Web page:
Batman: World’s Worst Detective
Batman is, by his own account, the world’s greatest detective. We’re not sure he verified such a claim but chances are no one challenged it out of fear of becoming the owner of a broken neck. But is he really anymore efficient at super-sleuthing than the next billionaire karate master? We think these covers answer that question with a resounding “no.”
(All covers gathered from Cover Browser)
- Issue #7
Our first clue that there’s something off with the Batman's mental capacity is this cover, which reveals that Batman taught his young ward the absolute worst ways to fight crime. Unless Robin moonlights as a junior proctologist and prides himself on performing the most thorough prostate exams in Gotham, there’s really no reason to justify his head getting more ass than a toilet seat.
- Issue #59
Okay, Batman has a space car. Whatever. But here’s something: how is he possibly going to get back to planet Earth in time to stop whatever crime is already in progress? Also, if the Gotham police department has developed a searchlight that can be seen on the surface of the moon, couldn’t they theoretically put another hero on the payroll for when the Dynamic Duo are playing Apollo 13? We’re pretty sure Superman can deal with the likes of the Penguin.
- Issue #64
Batman and Robin: first in action, last in reading foreboding movie marquees.
- Issue #83
A lot of the older covers break down into Batman putting Robin directly in a life-threatening situation, and after a while you have to assume that it doesn’t take much to talk Bats into it. Just look at the setup here: not only would these gangsters have to tie up Robin and force him to stand up the entire time, they also have to break out the large novelty bowling pins and arrange those, too. Now you know in that time period Batman could have played out sixty different scenarios that end with three sharp-dressed quadriplegics, but instead he hurls the Indiana Jones-esque boulder ball at his partner with gusto. Why? Because he wants to.
- Issue #94
Let’s ignore that you have a grappling hook. Let’s ignore that in your utility belt are at least a handful of razor-sharp boomerangs. Let’s ignore that 75% of the people in your Rolodex can fly. Motherfucker, you own a goddamned space car. Don’t play like this isn’t some kind of life insurance fraud.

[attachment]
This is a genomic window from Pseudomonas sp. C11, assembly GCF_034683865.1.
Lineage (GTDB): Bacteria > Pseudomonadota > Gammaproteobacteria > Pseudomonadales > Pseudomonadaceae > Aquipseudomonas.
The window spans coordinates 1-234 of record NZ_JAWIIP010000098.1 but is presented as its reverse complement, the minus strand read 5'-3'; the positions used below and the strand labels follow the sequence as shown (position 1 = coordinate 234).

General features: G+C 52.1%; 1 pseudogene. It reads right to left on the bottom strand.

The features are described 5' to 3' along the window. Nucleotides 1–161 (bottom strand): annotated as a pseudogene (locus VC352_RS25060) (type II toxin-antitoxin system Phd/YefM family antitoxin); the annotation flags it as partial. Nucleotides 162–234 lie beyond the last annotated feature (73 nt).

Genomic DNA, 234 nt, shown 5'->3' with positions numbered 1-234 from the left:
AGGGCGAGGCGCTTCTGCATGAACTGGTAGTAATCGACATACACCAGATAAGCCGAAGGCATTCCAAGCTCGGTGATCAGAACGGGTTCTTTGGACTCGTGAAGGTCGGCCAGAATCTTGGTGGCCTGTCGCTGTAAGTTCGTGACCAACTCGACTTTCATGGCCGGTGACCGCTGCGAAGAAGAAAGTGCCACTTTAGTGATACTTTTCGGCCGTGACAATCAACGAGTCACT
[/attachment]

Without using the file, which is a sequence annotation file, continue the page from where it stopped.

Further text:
- Issue #97
We’re pretty sure this issue ends with Ace being poisoned and buried in a shallow bat-grave.
Alternate joke for animal lovers: Ace would eventually find the Lindbergh Baby, solve the JFK assassination and find a practical means to bring peace to the Middle East.
Batman would later poison him.
- Issue #246
When your Robins keep dying in gruesome ways -- when you can honestly say that you’ve gone through more young men than John Wayne Gacy -- it’s time to hang up the cowl and realize you are no longer doing society any favors. You should never be leading the Joker in killing your own sidekicks, as that’s actually a successful means of measuring your current rate of failure.
- Issue #212
“I know we live in a city that features the single most fucked-up criminal base on the planet, but I’m absolutely certain that no one could have done all three of those things, commissioner!”
In hindsight, Batman isn't a response to the criminal element of Gotham so much as the criminal element is born from Batman's mere existence. Seriously, with ace police work like this is it any wonder how the middle-aged man covered in question marks managed a career in crime?
- Issue #209
Despite claiming to be the world’s greatest detective, Batman never once taught Robin to be aware of his surroundings. At no point in his super career of being shot at, drowned, umbrella’d to death, attacked by giant hands (three times), attacked by a mob of blind men (twice), blown up in a phone booth and being turned into some kind of fish-man, Batman didn’t think to tell Robin to keep an ear low to the ground. That’s because he knew someday he’d have to go full tiger and just straight-up eat the orphan bastard. Perhaps he’s not much of a detective, but we’ll give the man credit: he really does plan for the long-term.